The monovalent Cobra antivenom was very effective against N.kaouthia venom and also effective against King cobra venom, but only moderately effective against N.n.sputatrix venom. The Bungarus fasciatus antivenom could not neutralize any of the Malaysian cobra venoms. It is interesting to note that against king cobra venom,  the neutralizing capacity of monovalent King Cobra antivenom was approximately the same as that of the monovalent Cobra antivenom (which was raised against N.kaouthia venom). It is also note that the monovalent King Cobra antivenom exhibits paraspecific protection against N.kaouthia venom, but not against N.n.sputatrix venom. The Polyvalent Elapid Antivenom appears to be very effective against N.kaouthia venom and effective against N.n.sputatrix and king cobra venoms.

 

Protection against Malaysian kraits

 

     There are three species of krait in Malaysia: B.fasciatus (banded krait), B.candidus (Malayan krait) and B.flaviceps (Redheaded krait). The reported incidence of krait bite is low but mortality is high. Bites by krait are usually characterized by neurotoxic poisoning.

 

Table 3  : Neutralization Capacity of Various Antivenoms Against Malaysian Krait Venoms

 

Venoms

LD50 (ug/g)

Cobra Antivenom

B.fasciatus Antivenom

King Cobra Antivenom

Polyvalent Elapid Antivenom

B.candidus

0.14 ug/g

nil

nil

nil

0.25 mg/ml  (60 LD's)

B.fasciatus

1.40 ug/g

nil

0.63 mg/ml

(15 LDs)

nil

0.32 mg/ml (7.5 LD's)

 

B.flaviceps

0.33 ug/g

nd

nd

nd

9.60 mg/ml (960 LD's)

 

        The monovalent Cobra and King Cobra antivenoms were not effective in the neutralization of the lethality of  Malaysian Bungarus venoms. The monovalent B.fasciatus antivenom was moderately effective only against the homologous B.fasciatus venom. However, the polyvalent Elapid Antivenom was very effective in the neutralization of B.candidus and B.flaviceps venoms, and moderately effective in neutralizing B.fasciatus venom. In the absence of  monovalent Bungarus antivenoms it appears that the polyvalent Elapid Antivenom is a good alternative in antivenom treatment of Bungarus envenomation in Malaysia.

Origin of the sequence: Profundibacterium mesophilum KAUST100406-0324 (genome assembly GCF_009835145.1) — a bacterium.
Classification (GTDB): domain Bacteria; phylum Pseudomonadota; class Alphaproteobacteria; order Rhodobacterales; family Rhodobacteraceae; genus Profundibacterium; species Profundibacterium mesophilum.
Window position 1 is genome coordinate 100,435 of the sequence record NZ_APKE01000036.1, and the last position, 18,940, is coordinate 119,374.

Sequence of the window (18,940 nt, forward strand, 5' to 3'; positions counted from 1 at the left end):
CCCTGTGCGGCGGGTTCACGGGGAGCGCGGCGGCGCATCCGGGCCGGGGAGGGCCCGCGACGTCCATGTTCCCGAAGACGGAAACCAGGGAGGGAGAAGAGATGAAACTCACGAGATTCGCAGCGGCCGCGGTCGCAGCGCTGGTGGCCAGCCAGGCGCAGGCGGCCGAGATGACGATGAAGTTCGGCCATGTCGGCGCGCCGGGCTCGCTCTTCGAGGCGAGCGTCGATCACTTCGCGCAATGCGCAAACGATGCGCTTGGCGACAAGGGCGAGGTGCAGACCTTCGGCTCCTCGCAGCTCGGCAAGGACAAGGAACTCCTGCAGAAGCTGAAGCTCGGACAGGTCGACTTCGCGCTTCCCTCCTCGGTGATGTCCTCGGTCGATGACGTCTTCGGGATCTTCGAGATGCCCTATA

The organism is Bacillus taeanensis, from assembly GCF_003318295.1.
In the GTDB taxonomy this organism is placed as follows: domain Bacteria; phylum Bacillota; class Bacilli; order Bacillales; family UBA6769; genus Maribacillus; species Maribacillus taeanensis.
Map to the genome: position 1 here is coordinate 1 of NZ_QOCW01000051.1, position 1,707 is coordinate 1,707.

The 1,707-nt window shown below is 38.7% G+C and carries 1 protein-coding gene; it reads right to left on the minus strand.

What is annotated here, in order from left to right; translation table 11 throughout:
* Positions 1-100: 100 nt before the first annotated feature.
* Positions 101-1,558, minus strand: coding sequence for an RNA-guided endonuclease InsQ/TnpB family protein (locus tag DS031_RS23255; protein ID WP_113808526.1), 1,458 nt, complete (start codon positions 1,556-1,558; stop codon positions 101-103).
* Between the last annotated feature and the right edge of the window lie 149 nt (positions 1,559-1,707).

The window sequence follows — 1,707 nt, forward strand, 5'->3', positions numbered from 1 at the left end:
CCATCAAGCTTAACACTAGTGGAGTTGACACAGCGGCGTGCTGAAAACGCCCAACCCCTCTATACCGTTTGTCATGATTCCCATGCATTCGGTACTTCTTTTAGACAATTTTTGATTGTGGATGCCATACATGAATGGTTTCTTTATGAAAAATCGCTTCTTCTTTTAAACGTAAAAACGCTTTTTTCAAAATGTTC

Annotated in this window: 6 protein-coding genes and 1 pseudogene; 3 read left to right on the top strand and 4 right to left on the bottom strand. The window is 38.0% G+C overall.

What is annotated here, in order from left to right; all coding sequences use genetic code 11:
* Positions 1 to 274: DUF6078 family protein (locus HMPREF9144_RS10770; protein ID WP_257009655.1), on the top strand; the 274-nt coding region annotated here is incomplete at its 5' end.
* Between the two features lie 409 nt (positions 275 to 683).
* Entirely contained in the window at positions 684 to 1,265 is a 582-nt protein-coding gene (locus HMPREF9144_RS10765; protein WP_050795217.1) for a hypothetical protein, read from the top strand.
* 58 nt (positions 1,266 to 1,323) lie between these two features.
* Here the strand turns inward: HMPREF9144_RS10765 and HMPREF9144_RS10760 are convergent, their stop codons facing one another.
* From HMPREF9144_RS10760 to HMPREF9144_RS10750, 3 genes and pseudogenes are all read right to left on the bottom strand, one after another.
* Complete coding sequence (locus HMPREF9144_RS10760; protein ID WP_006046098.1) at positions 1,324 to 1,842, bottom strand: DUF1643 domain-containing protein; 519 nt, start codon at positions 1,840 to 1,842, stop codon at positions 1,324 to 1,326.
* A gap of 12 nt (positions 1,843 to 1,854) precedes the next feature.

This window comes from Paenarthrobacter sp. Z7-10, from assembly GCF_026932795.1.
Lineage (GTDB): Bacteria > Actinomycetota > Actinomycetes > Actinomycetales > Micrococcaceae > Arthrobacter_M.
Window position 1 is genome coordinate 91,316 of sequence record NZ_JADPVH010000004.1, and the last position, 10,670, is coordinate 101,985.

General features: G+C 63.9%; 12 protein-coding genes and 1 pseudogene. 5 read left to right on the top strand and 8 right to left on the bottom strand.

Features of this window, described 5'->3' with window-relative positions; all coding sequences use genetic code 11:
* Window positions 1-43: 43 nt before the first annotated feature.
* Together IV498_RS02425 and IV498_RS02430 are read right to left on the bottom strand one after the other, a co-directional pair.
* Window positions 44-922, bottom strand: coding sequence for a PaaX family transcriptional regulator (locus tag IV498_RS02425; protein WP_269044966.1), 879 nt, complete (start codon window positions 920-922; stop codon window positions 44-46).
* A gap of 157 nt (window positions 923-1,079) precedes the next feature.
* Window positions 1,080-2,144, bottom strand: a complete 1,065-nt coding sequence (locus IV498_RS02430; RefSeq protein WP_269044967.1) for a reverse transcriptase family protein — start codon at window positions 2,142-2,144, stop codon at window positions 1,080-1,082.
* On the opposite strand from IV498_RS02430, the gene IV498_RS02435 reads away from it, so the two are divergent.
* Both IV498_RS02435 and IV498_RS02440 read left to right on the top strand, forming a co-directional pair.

Protection against Common Sea Snake

 

      There are more than 18 species of sea snake in the costal waters  of Malaysia. The commonest species is Enhydrina schistosa (beaked sea snake) which is also the most aggresive species. The venom has a powerful myotoxic effect in human and envenomation results in myonecrosis that causes generalized muscle movement pains and  myoglobinuria.  Sea snake envenomation is not very common in Malaysia. Monovalent Enhydrina schistosa antivenom was reported to be very effective in combating common sea snake venom poisoning. Australian workers reported that Monovalent Notechis scutatus antivenom was also effective.

 

Sources of Antivenoms
 
Monovalent Malayan pit viper antivenom, Monovalent Green Pit Viper antivenom, Monovalent King Cobra Antivenom, Monovalent Bungarus fasciatus antivenom: Thai Red-Cross Society (Queen Saovabha Memorial Institute, Thai Red Cross Society, Rama IV Road, Bangkok, Thailand)
 

Monovalent Enhydrina schistosa antivenom and Monovalent Notechis schtatus antivenom: Commonwealth Serum Laboratory, Parkville, Victoria, Australia. http://www.csl.com.au/ 

 
 
Polyvalent elapid antivenom and  Polyvalent Trimeresurus antivenom   National Institute of Preventive Medicine, DOH, Taiwan.  161, Kunyang Street, Nankang, Taipei, Taiwan, ROC. Tel: 886-2-27839723